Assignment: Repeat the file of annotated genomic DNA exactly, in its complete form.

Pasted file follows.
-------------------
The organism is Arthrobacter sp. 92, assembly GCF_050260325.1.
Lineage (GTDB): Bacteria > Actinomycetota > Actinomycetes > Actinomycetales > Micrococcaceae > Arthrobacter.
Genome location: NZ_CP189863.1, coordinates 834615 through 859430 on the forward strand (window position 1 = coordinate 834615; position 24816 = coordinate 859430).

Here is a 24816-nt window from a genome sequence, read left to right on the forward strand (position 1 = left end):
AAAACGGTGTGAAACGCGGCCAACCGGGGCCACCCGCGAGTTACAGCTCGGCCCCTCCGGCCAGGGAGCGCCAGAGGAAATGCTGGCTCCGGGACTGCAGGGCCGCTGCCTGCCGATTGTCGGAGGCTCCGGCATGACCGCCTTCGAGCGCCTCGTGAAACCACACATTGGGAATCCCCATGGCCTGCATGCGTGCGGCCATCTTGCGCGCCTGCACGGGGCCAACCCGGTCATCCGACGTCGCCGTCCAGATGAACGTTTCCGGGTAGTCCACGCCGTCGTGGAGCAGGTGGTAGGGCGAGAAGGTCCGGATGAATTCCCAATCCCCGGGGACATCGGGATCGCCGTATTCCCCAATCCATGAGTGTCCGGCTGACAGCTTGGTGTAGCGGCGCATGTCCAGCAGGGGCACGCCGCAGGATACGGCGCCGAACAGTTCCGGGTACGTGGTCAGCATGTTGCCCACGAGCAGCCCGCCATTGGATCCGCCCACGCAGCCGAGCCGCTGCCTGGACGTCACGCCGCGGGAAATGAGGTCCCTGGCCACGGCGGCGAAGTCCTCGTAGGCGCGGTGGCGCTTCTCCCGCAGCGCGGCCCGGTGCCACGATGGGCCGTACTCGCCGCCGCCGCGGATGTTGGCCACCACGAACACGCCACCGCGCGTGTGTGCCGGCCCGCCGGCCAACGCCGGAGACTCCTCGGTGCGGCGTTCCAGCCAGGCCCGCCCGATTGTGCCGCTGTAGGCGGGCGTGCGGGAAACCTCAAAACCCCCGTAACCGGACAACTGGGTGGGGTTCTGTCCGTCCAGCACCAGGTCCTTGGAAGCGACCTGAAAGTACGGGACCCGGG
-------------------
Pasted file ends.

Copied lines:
The organism is Arthrobacter sp. 92, assembly GCF_050260325.1.
Lineage (GTDB): Bacteria > Actinomycetota > Actinomycetes > Actinomycetales > Micrococcaceae > Arthrobacter.
Genome location: NZ_CP189863.1, coordinates 834615 through 859430 on the forward strand (window position 1 = coordinate 834615; position 24816 = coordinate 859430).

Here is a 24816-nt window from a genome sequence, read left to right on the forward strand (position 1 = left end):
AAAACGGTGTGAAACGCGGCCAACCGGGGCCACCCGCGAGTTACAGCTCGGCCCCTCCGGCCAGGGAGCGCCAGAGGAAATGCTGGCTCCGGGACTGCAGGGCCGCTGCCTGCCGATTGTCGGAGGCTCCGGCATGACCGCCTTCGAGCGCCTCGTGAAACCACACATTGGGAATCCCCATGGCCTGCATGCGTGCGGCCATCTTGCGCGCCTGCACGGGGCCAACCCGGTCATCCGACGTCGCCGTCCAGATGAACGTTTCCGGGTAGTCCACGCCGTCGTGGAGCAGGTGGTAGGGCGAGAAGGTCCGGATGAATTCCCAATCCCCGGGGACATCGGGATCGCCGTATTCCCCAATCCATGAGTGTCCGGCTGACAGCTTGGTGTAGCGGCGCATGTCCAGCAGGGGCACGCCGCAGGATACGGCGCCGAACAGTTCCGGGTACGTGGTCAGCATGTTGCCCACGAGCAGCCCGCCATTGGATCCGCCCACGCAGCCGAGCCGCTGCCTGGACGTCACGCCGCGGGAAATGAGGTCCCTGGCCACGGCGGCGAAGTCCTCGTAGGCGCGGTGGCGCTTCTCCCGCAGCGCGGCCCGGTGCCACGATGGGCCGTACTCGCCGCCGCCGCGGATGTTGGCCACCACGAACACGCCACCGCGCGTGTGTGCCGGCCCGCCGGCCAACGCCGGAGACTCCTCGGTGCGGCGTTCCAGCCAGGCCCGCCCGATTGTGCCGCTGTAGGCGGGCGTGCGGGAAACCTCAAAACCCCCGTAACCGGACAACTGGGTGGGGTTCTGTCCGTCCAGCACCAGGTCCTTGGAAGCGACCTGAAAGTACGGGACCCGGG